Some people are familiar with the story of Dom Perignon, the cheerful monk who stumbled on champagne as a delightful accident, proclaiming “come quickly, I am tasting the stars”. A nice story but it’s just that, a story. The real deal is a bit less glamorous but still pretty fascinating - hold onto your glass.
Sparkling wine was initially discovered when wine was hastily bottled before fermentation was fully complete, triggering a second fermentation* in bottle. If you paid any sort of attention in science class you’ll know that fermentation causes gas and a buildup of gas in a small, sealed space can only end in one way…. 💥
Initially it was known as le vin du diable, "the devil's wine" and bubbles were considered a fault, but with the addition of sugar, the wine was considered to be more palatable and more fun. The addition of sugar to wine in the glass (think: adding sugar to tea) was common practice back in the day as artificially sweetening in production had not been discovered.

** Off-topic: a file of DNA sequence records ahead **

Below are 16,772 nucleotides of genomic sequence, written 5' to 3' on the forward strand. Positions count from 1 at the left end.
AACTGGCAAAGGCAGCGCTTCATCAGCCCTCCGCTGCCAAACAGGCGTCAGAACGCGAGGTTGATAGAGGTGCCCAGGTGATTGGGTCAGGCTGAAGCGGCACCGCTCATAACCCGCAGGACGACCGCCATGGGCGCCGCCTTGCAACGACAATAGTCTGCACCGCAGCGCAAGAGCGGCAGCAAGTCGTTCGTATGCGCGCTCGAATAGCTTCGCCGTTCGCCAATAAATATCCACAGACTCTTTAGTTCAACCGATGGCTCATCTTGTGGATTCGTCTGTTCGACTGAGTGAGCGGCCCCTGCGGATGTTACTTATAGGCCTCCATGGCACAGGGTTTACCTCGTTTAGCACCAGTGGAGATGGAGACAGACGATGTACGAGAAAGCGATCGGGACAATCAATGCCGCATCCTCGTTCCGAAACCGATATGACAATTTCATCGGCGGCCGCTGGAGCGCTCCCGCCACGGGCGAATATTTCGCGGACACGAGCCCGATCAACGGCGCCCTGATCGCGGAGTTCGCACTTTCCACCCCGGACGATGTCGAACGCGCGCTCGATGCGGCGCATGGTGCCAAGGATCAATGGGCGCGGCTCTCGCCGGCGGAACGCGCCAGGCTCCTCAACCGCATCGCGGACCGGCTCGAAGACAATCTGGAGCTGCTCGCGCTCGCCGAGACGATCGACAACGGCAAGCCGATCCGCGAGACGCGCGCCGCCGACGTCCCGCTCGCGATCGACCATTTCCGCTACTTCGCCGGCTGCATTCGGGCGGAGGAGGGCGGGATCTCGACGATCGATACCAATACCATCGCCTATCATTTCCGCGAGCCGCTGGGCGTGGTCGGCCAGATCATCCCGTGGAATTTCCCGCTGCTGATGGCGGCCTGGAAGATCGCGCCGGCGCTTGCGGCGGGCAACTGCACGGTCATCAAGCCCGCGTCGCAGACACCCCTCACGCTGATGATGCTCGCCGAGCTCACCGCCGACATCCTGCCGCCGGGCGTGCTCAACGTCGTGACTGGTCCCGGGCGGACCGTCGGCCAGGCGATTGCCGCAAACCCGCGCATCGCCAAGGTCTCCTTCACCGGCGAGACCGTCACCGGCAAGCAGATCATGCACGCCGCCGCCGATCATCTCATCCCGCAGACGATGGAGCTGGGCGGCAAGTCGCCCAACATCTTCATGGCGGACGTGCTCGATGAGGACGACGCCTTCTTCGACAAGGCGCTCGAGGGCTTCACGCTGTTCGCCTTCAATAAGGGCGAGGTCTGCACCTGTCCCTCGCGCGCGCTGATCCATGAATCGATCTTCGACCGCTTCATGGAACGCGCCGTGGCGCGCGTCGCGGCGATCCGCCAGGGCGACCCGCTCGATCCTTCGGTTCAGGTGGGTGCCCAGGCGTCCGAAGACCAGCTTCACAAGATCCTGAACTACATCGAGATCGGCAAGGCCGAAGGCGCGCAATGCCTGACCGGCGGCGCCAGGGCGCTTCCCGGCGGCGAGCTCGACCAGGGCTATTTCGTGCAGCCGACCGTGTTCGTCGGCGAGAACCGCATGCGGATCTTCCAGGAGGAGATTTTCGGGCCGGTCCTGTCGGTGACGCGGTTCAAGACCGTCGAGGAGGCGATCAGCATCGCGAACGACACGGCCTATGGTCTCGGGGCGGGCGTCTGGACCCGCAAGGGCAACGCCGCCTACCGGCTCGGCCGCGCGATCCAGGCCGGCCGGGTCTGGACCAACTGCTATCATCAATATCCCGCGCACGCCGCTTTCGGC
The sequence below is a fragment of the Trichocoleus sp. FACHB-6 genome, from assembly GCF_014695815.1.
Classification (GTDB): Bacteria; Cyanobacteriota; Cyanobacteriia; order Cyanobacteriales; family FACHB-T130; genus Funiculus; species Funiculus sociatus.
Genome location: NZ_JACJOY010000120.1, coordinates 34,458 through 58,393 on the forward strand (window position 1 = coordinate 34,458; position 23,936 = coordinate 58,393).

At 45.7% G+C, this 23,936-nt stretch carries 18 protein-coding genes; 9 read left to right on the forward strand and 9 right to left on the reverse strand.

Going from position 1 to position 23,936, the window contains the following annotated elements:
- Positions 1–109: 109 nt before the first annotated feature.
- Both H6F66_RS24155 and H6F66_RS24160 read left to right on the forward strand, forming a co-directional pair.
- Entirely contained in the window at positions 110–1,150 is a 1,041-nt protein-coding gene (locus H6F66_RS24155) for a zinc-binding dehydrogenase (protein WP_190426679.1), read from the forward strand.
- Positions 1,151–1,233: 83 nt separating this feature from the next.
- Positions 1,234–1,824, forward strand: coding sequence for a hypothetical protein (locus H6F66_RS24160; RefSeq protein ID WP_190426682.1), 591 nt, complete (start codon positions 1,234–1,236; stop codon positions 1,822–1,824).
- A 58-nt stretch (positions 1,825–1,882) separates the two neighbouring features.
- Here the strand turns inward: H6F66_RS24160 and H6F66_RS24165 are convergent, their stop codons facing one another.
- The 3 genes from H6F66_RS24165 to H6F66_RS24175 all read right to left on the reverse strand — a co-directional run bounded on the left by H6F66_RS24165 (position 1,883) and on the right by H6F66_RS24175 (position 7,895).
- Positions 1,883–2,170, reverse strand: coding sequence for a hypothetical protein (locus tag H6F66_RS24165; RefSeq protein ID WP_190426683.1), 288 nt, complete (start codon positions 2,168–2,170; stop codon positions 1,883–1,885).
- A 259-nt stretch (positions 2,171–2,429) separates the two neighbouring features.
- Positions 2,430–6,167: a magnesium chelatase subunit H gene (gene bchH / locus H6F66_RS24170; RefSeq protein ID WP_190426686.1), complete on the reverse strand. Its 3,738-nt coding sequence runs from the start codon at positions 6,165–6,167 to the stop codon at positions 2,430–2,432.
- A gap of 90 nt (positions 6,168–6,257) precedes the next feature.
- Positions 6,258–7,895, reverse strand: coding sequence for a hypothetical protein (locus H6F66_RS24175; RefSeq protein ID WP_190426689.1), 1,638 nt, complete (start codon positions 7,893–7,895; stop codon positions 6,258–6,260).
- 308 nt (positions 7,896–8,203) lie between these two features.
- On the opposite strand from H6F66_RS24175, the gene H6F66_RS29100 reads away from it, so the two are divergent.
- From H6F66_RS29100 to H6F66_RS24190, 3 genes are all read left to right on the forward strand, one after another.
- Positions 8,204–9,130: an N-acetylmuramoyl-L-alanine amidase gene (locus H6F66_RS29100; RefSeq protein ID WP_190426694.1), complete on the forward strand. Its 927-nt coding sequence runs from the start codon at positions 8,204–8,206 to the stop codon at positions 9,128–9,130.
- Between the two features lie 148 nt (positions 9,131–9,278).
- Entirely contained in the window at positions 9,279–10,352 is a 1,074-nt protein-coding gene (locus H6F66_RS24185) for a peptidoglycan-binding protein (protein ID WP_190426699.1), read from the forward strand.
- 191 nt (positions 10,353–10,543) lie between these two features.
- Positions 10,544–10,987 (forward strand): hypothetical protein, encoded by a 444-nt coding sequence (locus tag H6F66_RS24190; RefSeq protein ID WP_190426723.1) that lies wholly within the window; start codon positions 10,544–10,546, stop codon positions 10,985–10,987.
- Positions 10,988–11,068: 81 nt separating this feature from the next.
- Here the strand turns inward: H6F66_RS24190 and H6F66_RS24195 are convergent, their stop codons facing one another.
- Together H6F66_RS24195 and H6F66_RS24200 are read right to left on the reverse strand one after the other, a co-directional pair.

The sugar solved for the taste but exploding bottles were still a problem. Ever in pursuit of alcohol based fun, the English invented a stronger glass that was able to contain the bubbles. From there, the people of Champagne perfected the art of sparkling wine, inventing the méthode champenoise (also known as the traditional method). The méthode champenoise has evolved through time as the Champagne region itself has endured and survived the ravages of war.
We’ll dive into the specifics of the méthode champenoise in an upcoming edition. It’s a true artisan pursuit spanning centuries, something that cannot be done justice in a quick paragraph. So stick with us as we learn and drink our way through the history, geography and terroirs of Champagné.
Oh and FYI, Dom Perignon was a real monk but he was mostly interested in perfecting wine of the regular, still variety.